A small memorial placed at the site near 11th Ave and 18th St where a 14 year old girl was killed in a road accident. Mary / Supplied

Petition details anger, concerns over safety issues after 14 year old girl killed in Burnaby

In the days since a 14-year old girl lost her life on a Burnaby road, residents of the area in which she was killed have been asking the same question: ‘Why was there no sidewalk on which she could safely walk, and why didn’t the city listen to our concerns before she was killed’?



May 11, 2022 | 5:00 am

In the days since a 14-year old girl lost her life on a Burnaby road, residents of the area in which she was killed have been asking the same question: ‘Why was there no sidewalk on which she could safely walk, and why didn’t the city listen to our concerns before she was killed’?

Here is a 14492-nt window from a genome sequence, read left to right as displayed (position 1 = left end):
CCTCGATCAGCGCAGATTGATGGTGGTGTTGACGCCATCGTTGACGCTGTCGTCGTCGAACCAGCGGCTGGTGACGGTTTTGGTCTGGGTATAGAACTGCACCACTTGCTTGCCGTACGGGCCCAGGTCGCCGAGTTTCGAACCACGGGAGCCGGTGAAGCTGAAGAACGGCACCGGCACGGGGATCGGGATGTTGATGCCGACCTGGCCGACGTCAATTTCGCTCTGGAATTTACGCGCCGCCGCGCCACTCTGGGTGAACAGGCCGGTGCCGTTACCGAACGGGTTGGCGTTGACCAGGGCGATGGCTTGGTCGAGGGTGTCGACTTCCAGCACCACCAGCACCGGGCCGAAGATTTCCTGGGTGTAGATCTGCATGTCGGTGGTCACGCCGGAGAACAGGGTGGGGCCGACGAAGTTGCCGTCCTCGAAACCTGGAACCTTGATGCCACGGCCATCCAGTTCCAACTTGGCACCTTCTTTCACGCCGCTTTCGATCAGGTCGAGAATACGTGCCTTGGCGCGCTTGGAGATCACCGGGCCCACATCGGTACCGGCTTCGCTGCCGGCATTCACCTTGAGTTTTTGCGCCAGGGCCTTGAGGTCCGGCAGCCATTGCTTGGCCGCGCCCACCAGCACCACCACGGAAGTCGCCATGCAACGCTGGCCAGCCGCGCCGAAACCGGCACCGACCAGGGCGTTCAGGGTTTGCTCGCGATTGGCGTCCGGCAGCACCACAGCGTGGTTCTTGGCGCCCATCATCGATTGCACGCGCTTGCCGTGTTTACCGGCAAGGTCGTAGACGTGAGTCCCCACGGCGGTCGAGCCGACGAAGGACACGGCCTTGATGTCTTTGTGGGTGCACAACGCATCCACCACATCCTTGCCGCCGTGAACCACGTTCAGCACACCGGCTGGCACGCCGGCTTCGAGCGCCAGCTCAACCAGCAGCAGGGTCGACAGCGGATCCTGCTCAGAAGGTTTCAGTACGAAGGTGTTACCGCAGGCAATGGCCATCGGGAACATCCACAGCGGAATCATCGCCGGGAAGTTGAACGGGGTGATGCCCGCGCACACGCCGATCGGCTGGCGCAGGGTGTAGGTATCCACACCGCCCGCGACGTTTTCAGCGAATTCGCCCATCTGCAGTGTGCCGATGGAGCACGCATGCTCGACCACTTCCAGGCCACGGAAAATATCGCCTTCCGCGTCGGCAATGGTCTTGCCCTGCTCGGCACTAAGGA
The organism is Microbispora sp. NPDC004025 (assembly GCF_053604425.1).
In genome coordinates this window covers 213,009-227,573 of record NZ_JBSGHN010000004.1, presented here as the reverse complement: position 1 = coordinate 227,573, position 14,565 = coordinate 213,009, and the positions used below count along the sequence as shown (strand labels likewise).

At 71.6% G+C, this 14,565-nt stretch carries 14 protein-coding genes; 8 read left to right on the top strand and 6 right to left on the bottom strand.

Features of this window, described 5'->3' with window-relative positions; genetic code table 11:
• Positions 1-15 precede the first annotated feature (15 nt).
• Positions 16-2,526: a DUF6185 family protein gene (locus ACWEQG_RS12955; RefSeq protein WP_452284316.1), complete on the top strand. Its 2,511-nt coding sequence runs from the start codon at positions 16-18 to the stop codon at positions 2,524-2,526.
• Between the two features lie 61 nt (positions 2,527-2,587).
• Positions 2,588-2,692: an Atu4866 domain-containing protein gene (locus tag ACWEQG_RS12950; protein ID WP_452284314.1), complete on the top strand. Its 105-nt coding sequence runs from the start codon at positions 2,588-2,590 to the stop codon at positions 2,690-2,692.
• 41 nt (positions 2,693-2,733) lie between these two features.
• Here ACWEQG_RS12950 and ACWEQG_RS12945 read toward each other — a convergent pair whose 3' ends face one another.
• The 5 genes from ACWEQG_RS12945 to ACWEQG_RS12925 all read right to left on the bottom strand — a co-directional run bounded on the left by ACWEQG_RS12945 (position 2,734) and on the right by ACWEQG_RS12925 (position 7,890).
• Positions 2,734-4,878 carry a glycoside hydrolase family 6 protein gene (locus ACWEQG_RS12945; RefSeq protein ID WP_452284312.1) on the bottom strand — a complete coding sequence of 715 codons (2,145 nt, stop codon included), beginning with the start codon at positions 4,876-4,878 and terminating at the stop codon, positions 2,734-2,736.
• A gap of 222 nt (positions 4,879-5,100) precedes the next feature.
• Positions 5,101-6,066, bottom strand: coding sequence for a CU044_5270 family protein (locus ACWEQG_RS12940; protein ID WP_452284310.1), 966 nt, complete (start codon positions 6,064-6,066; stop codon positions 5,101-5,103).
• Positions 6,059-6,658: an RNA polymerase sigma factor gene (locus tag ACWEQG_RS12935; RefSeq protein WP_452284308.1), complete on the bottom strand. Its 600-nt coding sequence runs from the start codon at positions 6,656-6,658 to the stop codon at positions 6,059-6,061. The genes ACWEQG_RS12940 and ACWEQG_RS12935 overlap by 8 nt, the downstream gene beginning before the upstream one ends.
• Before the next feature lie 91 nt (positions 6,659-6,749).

RCMP say they were called to the area of 11th Ave and 18th St in South Burnaby last Thursday, May 5 just before 3:30pm for a report that a dump truck pulling a trailer had hit a pedestrian.

The dump truck was associated with Ledingham McAllister, the developer behind the nearby SouthGate City housing project.

Tragically, the young girl didn’t survive her injuries.

And a resident of the area tells the Beacon that she’s been sounding alarm bells about the safety of pedestrians there for months.

Mary, whom we have agreed to identify by her first name only, said that the area of 11th Ave has been the epicenter of several construction projects for about 18 months: a watermain upgrade project, two new housing developments including SouthGate City, new skating rinks, and roadworks to name a few. It’s also the site of a trucking company—where commercial vehicles are stored and sent out.